Summary of expected outcome
This project will result in a comprehensive data base and genetic profile from which the immediate and long term genetic risks to Snake River sockeye as well as other populations or stocks of sockeye within the Columbia River Basin can be addressed.
Dependencies/opportunities for cooperation
Since the Snake River sockeye listed under the endangered Species Act are anadromous, their protection and recovery fall under the jurisdiction of the National Marine Fisheries Service. The broodstock program is administered through the Idaho Department of Fish and Game. Our objectives are commensurate with the responsibilities and objectives of the fore mentioned agencies. Thus far this has led to a successful, cooperative, interdisciplinary effort toward the conservation of this endangered species. Handicaps to the future progress of the genetics work is not anticipated.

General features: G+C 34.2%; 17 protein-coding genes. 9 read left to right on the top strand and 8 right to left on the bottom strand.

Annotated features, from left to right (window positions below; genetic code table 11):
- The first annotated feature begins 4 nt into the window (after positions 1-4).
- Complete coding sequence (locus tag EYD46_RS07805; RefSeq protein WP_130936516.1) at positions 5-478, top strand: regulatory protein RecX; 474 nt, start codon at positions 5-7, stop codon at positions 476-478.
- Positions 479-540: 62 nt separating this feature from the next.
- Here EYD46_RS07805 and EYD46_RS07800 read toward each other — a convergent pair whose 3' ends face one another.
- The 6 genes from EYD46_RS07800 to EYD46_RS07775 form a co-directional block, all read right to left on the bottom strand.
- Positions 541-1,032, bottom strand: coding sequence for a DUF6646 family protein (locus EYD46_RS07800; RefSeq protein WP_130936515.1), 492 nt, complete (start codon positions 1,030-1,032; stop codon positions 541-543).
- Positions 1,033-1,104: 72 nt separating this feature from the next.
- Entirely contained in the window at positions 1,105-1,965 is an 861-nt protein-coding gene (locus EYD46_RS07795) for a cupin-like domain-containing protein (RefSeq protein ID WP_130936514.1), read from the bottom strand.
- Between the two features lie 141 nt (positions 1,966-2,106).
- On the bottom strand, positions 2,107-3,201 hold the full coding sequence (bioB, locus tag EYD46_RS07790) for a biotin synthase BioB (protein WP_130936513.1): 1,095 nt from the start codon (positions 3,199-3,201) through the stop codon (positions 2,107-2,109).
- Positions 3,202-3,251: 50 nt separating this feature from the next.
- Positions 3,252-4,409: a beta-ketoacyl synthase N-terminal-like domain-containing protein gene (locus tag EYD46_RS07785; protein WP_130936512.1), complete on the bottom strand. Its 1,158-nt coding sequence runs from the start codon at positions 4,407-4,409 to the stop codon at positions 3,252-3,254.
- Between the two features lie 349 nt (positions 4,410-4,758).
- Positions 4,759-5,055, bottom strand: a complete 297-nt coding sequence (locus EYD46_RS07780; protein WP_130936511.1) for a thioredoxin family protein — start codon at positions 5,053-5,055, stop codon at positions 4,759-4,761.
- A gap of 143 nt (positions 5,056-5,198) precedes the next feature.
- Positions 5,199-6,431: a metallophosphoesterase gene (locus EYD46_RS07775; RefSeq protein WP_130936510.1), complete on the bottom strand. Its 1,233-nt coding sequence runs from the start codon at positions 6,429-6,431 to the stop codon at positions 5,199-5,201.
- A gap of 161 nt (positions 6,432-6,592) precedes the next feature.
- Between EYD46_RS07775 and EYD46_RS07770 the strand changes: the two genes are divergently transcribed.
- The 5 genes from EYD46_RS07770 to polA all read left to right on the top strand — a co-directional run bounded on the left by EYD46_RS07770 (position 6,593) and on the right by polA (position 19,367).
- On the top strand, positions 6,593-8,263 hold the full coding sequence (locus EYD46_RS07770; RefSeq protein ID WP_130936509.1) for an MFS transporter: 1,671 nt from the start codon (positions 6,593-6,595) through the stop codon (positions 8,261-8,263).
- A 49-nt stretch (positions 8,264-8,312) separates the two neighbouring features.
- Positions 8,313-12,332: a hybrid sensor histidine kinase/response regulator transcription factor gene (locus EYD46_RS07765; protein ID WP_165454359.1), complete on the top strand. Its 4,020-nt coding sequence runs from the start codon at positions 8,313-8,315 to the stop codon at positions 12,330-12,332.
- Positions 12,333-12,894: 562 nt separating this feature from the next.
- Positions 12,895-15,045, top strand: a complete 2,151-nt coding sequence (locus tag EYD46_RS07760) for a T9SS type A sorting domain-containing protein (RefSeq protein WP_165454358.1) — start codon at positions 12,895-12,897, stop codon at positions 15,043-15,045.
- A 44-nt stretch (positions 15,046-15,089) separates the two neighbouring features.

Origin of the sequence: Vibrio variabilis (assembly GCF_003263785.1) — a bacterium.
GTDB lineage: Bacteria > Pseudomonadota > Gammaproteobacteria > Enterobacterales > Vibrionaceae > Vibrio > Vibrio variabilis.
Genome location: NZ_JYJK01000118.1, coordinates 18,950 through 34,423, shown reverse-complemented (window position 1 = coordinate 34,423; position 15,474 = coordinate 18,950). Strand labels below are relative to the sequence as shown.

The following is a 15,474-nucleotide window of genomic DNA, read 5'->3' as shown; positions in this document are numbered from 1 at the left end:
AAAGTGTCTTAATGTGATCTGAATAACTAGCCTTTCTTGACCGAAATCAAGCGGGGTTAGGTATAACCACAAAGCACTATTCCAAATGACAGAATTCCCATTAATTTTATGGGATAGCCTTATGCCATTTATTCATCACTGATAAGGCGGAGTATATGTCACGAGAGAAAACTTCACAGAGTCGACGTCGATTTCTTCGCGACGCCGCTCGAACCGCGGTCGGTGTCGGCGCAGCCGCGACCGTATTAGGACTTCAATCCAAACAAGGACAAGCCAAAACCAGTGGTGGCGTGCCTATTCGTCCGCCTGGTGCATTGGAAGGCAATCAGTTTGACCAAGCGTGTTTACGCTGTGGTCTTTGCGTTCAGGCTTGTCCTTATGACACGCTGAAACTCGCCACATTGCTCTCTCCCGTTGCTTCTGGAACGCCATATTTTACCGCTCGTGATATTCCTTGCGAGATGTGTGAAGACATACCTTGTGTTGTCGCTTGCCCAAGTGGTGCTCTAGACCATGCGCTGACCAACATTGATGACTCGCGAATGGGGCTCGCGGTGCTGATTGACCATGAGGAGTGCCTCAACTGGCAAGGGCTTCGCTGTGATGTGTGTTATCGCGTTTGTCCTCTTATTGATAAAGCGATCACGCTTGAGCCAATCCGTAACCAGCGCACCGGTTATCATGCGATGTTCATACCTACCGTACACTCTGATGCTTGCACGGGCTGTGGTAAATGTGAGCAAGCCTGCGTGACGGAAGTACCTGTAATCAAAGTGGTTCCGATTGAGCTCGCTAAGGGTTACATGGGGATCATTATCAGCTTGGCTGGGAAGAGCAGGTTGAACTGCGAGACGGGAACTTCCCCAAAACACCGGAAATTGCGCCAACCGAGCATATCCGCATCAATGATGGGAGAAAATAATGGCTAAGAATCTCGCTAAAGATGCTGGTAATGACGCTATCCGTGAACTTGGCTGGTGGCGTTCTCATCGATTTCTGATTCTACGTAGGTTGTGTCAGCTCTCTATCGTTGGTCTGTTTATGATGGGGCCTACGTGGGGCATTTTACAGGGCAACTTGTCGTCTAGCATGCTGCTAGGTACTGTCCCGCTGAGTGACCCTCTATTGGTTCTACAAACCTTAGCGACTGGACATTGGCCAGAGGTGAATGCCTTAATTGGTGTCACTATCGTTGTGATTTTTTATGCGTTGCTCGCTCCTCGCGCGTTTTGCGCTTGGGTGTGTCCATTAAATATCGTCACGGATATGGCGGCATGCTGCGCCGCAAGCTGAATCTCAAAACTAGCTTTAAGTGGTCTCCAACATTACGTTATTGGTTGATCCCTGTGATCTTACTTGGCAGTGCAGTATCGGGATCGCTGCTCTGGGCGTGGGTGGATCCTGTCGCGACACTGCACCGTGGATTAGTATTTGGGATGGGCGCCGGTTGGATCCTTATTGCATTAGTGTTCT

There is no known risk associated with non-destructive sampling and genetic analysis of O. nerka populations.
Project results are discussed monthly at the Stanley Basin Sockeye Technical Oversight Committee Meeting. All pertinent parties are present to evaluate the findings and develop new programs. Results are used by NMFS and IDFG in the captive brood stock program and also by the recovery team. COTR attends Committee Meetings on a periodic basis and receives monthly progress reports and financial invoices to review.
Section 3. BudgetData shown are the total of expense and capital obligations by fiscal year. Obligations for any given year may not equal actual expenditures or accruals within the year, due to carryover, pre-funding, capitalization and difference between operating year and BPA fiscal year.
|Historic costs||FY 1996 budget data*||Current and future funding needs|
* For most projects, Authorized is the amount recommended by CBFWA and the Council. Planned is amount currently allocated. Contracted is the amount obligated to date of printout.
CBFWA funding review group Snake River
Recommendation Tier 1 - fund
Recommended funding level $140,000
BPA 1997 authorized budget (approved start-of-year budget) $134,000